an effect lower yields and effect drought16. Commending the Summit for exploring this growing issue, Sartwell suggested the collaboration of the commercial sector to provide tools of innovation to address the difficulties farmers encounter working the land16. With a number of proposals in a stage of infancy, there is merit to the future on where collaboration and innovation should fuse. World Vision operates a project model that endeavours to teach an alternative farming methodology on how to plant rice with use of a faster growing variant16. He believes it is about “sensitising farmers or encouraging them to change from the traditional farming methodologies to this new farming methodology”16. With room to strengthen collaborative engagement, there is a basis to link the issues of climate change and sustainable agriculture with solutions towards a positive future outlook. Investigating the notion and impacts of climate change in the Asia region, BBC Media Action has carried out extensive formative research17. Presenting the results at the Summit, Richard Lace said the research involved seven countries18, engaging through national platforms as well as community assessments with the general public; in-depth consultation with media, climate change experts and positions of authority; proceeded by survey and community assessments with those believed to be the most vulnerable to climate change17. Highlighting the response of action, Lace provides a snapshot of ‘5 people in Asia’. What this snapshot demonstrates is a cross section of agendas. There are those living within the city limits that are either willing or unwilling to act on climate change, the impact upon their health or ability to earn money inconsequential17. In comparison, there are those feeling the impact by either surviving, struggling or adapting. Significantly it is reinforced that those most affected who are surviving, struggling or adapting are farmers as this paper earlier identified17.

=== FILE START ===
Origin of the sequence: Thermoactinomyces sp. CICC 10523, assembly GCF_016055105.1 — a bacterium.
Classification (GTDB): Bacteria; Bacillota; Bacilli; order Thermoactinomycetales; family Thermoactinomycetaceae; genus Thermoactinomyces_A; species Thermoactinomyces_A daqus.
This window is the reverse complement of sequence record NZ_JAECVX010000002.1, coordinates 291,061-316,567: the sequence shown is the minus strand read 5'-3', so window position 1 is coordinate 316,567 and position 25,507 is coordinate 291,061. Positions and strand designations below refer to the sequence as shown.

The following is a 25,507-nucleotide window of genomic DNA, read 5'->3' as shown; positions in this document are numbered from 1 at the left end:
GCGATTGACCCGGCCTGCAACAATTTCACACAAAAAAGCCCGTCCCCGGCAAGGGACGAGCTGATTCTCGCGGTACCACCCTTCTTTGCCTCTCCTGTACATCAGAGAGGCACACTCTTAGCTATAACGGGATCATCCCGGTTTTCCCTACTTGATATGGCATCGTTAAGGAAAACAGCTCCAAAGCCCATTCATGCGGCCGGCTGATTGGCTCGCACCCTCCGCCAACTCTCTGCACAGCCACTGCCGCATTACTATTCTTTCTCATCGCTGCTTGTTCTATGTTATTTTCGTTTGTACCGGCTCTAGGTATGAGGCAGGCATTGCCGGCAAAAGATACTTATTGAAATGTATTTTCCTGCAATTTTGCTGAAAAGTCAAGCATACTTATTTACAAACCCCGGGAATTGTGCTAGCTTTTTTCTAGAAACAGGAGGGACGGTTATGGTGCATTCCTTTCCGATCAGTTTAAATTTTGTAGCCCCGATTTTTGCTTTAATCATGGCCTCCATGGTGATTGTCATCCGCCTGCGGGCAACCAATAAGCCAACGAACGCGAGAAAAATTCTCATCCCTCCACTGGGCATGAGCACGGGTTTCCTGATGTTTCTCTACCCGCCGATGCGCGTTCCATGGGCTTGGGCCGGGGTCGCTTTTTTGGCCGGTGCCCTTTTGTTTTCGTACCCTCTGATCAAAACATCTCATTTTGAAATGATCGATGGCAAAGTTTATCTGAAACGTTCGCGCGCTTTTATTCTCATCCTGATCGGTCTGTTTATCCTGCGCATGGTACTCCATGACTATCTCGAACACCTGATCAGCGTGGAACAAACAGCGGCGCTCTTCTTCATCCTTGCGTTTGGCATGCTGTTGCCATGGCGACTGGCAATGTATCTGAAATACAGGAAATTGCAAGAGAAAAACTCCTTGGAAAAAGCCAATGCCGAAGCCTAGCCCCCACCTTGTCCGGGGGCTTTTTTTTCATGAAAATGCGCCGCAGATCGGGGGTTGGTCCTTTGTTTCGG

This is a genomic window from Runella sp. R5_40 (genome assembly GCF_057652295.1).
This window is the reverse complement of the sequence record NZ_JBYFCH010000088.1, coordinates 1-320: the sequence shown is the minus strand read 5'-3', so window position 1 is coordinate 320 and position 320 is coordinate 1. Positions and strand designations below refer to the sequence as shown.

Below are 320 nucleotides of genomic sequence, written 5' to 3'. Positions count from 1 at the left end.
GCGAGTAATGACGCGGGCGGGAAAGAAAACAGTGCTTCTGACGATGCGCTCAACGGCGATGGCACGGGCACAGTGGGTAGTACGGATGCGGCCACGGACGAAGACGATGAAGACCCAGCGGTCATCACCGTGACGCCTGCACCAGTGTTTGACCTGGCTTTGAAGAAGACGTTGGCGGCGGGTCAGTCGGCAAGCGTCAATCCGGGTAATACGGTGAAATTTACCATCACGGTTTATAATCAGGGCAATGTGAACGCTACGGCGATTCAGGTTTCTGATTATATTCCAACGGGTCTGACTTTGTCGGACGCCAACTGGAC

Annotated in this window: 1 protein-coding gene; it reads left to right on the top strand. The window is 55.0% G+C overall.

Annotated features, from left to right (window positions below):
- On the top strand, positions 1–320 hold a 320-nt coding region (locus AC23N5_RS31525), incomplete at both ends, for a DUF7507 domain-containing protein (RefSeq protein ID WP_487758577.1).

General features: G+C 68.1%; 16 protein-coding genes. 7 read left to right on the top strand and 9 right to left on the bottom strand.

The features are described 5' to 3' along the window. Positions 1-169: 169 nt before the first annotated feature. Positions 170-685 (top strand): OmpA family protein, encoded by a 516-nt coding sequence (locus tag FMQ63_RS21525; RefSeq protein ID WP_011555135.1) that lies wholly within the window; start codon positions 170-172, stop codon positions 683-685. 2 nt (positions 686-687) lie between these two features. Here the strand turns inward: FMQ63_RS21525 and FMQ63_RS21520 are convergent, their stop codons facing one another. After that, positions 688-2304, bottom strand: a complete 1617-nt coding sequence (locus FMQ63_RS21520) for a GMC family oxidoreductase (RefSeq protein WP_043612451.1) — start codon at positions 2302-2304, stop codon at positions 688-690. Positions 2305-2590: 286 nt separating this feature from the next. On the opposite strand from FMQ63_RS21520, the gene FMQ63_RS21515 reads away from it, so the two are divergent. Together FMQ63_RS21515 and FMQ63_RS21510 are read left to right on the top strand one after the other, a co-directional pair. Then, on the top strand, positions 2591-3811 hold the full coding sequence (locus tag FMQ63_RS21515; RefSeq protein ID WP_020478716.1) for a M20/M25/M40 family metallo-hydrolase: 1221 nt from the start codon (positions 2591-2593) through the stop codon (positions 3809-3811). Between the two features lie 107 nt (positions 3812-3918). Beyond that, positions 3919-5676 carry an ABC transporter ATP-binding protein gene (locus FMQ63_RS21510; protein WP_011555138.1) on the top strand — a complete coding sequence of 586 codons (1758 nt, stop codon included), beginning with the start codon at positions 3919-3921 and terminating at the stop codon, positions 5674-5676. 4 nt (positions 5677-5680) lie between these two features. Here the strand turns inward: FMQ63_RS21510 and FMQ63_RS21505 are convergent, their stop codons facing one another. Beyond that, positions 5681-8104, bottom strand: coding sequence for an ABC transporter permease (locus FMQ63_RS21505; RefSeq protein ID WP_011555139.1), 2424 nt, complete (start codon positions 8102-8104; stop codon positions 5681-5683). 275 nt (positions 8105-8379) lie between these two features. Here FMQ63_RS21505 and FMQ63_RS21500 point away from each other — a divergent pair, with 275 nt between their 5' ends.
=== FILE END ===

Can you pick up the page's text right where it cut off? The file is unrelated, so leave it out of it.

Hiroyuki Konuma, Food and Agriculture Organization of the United Nations
“Agriculture has a key role to play in food security and hunger, and further, as pointed out by a recent FAO Flagship report, most of the investment in agriculture comes from the private sector.”
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Vinod Thomas, Asian Development Bank
“The effects of climate change on agricultural productivity are already being felt and need to be addressed immediately. If mitigation cannot be achieved, attention needs to revert to agricultural research and adaptation to ensure future productivity gains.”
At the crux of BBC Media Action’s findings is an evident interference of communication by means of education about climate change and its effects and how we can adapt to the changes upon environment, industry and livelihood. In response, BCC Media have compiled a series of episodes, encapsulating a different country in each and demonstrating through educational viewing how to become proactive and adapt, no longer struggling or simply surviving17. This study shows the importance of communication and education on a grassroots platform and is an area which will be explored in greater detail later in this paper. As concerns mount under the pressure to solve the dilemma of food insecurity with growing populations and startling future projections, there is much push towards the debate to find methods of increasing agricultural production, enabling greater yields. There are positive cases for biotechnology, hybrid rice and genetic modification in the overall objectives of agricultural production. Representing sustainable agriculture company Monsanto, Dr. Harvey Glick raised some key points regarding the debate at the recent Summit. Through methods of breeding and biotechnology there have been yield improvements with increased efficiency of resource utilisation, supporting the case for inclusion in sustainable production systems19. From this point Glick noted that modern breeding/biotechnology adoption in Asia lags behind the rest of the world, yield targets failing to be met with requirements in both innovation of technology and development and strengthening of policy19. Employing farming methods to increase economical productivity, there is merit in suggestions to utilise technology to speed the timeline of yields, the question needs to be raised where balance can be found to substantiate this feat while maintaining the sustainability of arable land. Where can we find long term balance and how is it determined? On the surface this is not an easy feat considering the adverse effects climate change is unleashing upon arable land and coupled with population growth by the year 2050 requiring an increase of food production by 60% holistically and 77% in developing countries to feed a projected 9.2 billion global population2. Determining the basis for balance is not easily approached. The questions that arise from this issue highlight how essential collaboration and networking is. For example, those producing and using chemical fertiliser and pesticide products should consider the impact their product may have upon soil and water in the region. What impact into the future could this cause?